I once again had the good fortune of catching something on PBS last night that I wasn’t expecting to see – a documentary from 2007 on Philip Glass directed/filmed by Scott Hicks  (who also directed Shine).  I had forgotten just how much I like his music.  My first introduction to Mr. Glass’ music was through the Paul Schrader film “Mishima.”  The movie was visually stunning and the soundtrack was glorious.  It is a biography of sorts on the life (and death) of the Japanese writer Yukio Mishima.  To be honest, all I remember of the film is the score and the theatrically perfect visual designs of Eiko Ishioka.  I found this at YouTube but you really need to see the whole film to get the sense of beauty.  Take a look and a listen:

Glass’ music is mesmerizing.  His work has graced many films, operas and I think even Sesame Street.  Here is a link to his website where you can hear more of his work:  Glass Audio  (my recommendation are the “Etudes for Piano”  and Koyaanisqatsi – another film worth seeing and hearing). I had the privilege of seeing him perform in person many, many years ago – just him and the piano on a wooden floor.

 I’m not sure why I’m being drawn to music as of late, and a variety of music at that (Elton to Eels to Glass).  Most usually I am a visualist – I become engaged with images and colors.  Go figure – perhaps I’m trying to hear as much as I can before I totally lose my hearing?

Below is some Glass from Mishima:

Jugaremos en el bosque

The Eels are releasing a new CD – “Hombre Lobo” in June and have released a song from that album “Fresh Blood” – click on the image below to go listen to it… Do it…. I’ll wait here and then we can discuss….go ahead.. I know it looks scary … go…..


(I found out about the release at  Rock Hard Times)

As a relatively new Eels fan and one whose going deaf to boot, I’m not sure whether my review of Fresh Blood carries or should carry any weight, but I’ll give my opinion anyway.  Much like many of the other reviewers of this song, on first listen I wasn’t jumping up and down with enthusiasm.  First of all I don’t jump with enthusiasm, ever, …well, hardly ever … and then frankly the theme and lyrics just scared me (but then I scare very easily).   I was drawn back for another go round — its got a good percussive  hook and it pulls you in with those synthesized howls.  On second and subsequent listenings, I realized how much I enjoyed it.  What first comes off as stalking and intimidating turns into a depiction of the human experience of needing, the putting on of bravado (howling) and in the end just asking for what you want.  The last lyrics, which even with my impaired hearing I can make out state:

Whatever trepidation you might feel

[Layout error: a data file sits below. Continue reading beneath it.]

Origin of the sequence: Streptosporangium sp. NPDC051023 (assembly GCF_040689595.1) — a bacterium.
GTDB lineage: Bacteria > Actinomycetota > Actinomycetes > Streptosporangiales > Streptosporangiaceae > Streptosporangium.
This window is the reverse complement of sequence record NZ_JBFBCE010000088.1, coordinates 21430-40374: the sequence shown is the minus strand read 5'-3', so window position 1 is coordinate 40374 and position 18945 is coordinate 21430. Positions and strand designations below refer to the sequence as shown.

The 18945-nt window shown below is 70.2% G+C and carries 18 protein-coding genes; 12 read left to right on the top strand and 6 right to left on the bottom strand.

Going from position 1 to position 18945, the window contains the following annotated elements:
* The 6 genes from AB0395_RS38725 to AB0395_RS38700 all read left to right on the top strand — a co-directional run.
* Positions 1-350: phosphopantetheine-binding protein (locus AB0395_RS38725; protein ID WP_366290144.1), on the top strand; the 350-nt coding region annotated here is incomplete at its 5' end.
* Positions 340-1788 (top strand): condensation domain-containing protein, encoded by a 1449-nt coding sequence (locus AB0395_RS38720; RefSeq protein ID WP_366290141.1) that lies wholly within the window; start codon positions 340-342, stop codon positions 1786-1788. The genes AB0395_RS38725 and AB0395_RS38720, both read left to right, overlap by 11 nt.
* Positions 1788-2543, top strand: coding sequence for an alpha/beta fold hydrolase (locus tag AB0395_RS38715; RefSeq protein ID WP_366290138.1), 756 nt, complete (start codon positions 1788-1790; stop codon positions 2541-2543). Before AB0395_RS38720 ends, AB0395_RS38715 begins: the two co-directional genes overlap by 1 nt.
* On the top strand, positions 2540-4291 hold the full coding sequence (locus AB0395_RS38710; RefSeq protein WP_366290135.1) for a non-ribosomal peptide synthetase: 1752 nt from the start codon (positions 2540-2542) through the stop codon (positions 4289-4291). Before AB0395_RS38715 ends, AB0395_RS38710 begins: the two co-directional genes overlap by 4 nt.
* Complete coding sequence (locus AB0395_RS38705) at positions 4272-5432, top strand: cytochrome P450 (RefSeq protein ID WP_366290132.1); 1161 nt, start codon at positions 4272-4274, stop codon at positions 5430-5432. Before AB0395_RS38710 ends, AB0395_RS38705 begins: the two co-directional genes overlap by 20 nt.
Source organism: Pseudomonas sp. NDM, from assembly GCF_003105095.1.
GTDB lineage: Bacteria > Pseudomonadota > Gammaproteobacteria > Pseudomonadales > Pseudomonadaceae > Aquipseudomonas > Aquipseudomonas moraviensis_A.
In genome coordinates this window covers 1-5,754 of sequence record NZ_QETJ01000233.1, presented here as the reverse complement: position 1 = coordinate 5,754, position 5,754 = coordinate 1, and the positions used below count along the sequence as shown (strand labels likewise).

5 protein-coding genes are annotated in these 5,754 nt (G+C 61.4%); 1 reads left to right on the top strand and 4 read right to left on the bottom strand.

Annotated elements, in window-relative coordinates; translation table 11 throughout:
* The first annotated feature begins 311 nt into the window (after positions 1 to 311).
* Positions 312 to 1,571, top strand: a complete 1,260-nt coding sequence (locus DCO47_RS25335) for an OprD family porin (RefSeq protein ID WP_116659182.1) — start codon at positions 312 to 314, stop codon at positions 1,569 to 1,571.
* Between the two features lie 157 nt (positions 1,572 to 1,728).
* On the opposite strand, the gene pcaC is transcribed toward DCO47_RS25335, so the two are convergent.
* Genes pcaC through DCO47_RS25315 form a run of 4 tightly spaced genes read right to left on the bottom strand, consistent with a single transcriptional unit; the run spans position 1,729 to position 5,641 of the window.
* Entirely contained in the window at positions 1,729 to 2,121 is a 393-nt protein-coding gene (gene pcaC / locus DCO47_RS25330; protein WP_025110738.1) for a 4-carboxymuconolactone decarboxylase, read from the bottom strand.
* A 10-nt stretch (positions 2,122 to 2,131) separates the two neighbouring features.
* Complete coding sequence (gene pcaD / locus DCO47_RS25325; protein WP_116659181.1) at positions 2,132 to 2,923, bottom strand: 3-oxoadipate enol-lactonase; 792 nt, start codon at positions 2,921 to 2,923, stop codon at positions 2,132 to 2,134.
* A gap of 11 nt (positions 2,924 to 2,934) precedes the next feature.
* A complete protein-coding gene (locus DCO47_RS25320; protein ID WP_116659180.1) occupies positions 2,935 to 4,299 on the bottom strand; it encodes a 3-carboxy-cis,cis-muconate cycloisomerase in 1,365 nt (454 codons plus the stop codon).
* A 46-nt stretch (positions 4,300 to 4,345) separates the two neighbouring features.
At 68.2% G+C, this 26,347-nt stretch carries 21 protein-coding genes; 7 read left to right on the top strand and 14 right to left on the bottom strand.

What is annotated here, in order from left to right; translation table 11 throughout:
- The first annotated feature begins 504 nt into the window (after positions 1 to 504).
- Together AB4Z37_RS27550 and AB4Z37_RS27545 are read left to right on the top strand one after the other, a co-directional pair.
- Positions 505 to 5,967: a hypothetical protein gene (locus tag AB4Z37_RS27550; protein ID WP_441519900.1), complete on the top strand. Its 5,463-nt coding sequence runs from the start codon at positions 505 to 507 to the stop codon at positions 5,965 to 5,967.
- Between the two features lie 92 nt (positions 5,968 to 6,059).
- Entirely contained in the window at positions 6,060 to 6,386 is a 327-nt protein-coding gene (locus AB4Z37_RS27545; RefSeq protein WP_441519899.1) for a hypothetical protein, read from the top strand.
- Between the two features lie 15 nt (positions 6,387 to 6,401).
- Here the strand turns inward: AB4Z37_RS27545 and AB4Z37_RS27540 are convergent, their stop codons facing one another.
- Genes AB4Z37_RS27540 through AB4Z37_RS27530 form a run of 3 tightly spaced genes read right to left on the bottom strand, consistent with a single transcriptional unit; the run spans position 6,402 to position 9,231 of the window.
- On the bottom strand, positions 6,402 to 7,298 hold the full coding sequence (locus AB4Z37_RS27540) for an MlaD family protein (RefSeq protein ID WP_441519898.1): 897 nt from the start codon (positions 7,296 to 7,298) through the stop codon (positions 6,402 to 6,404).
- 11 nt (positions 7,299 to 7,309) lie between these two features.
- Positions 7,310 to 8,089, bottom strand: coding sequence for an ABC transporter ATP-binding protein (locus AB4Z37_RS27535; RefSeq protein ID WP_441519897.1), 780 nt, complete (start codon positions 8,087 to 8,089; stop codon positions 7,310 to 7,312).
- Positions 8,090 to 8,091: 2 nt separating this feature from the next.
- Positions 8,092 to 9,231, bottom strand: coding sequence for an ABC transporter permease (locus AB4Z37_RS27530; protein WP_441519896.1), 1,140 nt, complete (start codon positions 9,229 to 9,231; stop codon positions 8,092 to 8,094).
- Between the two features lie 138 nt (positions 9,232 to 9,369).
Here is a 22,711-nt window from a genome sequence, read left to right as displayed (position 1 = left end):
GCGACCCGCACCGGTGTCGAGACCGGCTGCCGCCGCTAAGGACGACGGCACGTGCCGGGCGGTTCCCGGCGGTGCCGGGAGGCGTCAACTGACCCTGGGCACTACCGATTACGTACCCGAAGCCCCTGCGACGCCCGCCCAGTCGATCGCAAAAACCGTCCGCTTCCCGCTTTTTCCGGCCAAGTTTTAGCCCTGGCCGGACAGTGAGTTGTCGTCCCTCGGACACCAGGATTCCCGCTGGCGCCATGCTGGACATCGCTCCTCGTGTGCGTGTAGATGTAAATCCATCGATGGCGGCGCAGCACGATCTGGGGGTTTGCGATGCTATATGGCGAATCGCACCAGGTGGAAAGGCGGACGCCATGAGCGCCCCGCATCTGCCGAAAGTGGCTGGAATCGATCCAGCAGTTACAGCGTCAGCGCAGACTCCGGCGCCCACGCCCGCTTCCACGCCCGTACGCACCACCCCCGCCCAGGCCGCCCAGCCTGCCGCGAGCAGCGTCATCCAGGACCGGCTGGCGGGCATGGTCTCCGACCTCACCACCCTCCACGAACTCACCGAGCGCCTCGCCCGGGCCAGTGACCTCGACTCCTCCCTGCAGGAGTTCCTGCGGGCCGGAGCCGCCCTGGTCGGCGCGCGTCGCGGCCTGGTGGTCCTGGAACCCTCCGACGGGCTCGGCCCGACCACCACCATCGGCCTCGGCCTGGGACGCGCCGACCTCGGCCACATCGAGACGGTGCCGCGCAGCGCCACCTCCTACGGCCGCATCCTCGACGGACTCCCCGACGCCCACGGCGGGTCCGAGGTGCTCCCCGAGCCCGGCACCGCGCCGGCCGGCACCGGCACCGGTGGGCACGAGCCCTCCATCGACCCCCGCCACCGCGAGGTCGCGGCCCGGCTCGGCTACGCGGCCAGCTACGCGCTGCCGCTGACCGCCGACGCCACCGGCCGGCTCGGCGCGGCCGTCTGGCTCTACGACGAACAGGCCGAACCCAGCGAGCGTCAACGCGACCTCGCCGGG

In your heart, you know its not real
In a moment of clarity,
Summon an act of charity

There is also something  in the song that reminds me of a childhood game I used to play “jugaremos en el bosque meintras el lobo no esta” (We will play in the forest while the wolf is away).   A group of kids sing the song as they dance in a circle and when they stop, they ask the “wolf” who is usually hiding behind a tree if he is ready and the wolf-player will say something like he is putting on his socks or combing his hair and this goes on until the “wolf” decides he is ready and runs out and tags whoever he can catch who then becomes the next “wolf.”   Its mock ferociousness but its a lot of fun.  I’m looking forward to all the new songs.

Who cares what games we choose….

Little to win but nothing to lose.  Those lyrics have been rattling around my head.  They even pushed the Eels right off their perch on my frontal lobe.  Those lyrics originate from “Incense and Peppermints” by the Strawberry Alarm Clock.  They were the only lyrics I rememebered of the song (except of course for “incense and peppermints”) – I was a wee, wee lass in 1967 when this song came out  (wipe that smirk off your face, I was a wee, wee lass).  Anyway, in searching for the lyrics of the song – I found some very weird variations on the words.  This is what I think the lyrics probably are:

Good sense, innocence, cripplin’ mankind
Dead kings, many things I can’t define
Occasions, persuasions clutter your mind
Incense and peppermints, the color of time.

Not the deepest or most grammatically correct but what I assume the true lyrics to the song are.  Below is another version of the same verse from another website that will remain nameless (I don’t want to embarrass them):

Good sense, innocence, cripplin’ and kind.
Dead kings, many things I can’t define.
Oh Cajun spice, sweats and blushers your mind.
Incense and peppermints, the color of thyme.

There is a certain poetic quality to “cripplin’ and kind” but “Oh Cajun spice?”  Really? It never occurred to anyone that those might not be the lyrics?  All the different lyric sites agree on the words to this part though:

Who cares what games we choose?
Little to win, but nothing to lose.

Here  – take a listen for yourself.  I’ve put in the YouTube version that’s straight off of the record (that’s that black thing going round and round) with the original lead vocals by Greg Mumford. He only sang with the Strawberry Alarm Clock for this one time and never performed it with them again (at least that’s what I read here –  I wouldn’t know first hand because I was a wee, wee lass when all this was occurring…..)

Just goes to show you – don’t take every thing you find out there as being correct.  You need to do a little work to get at what is true.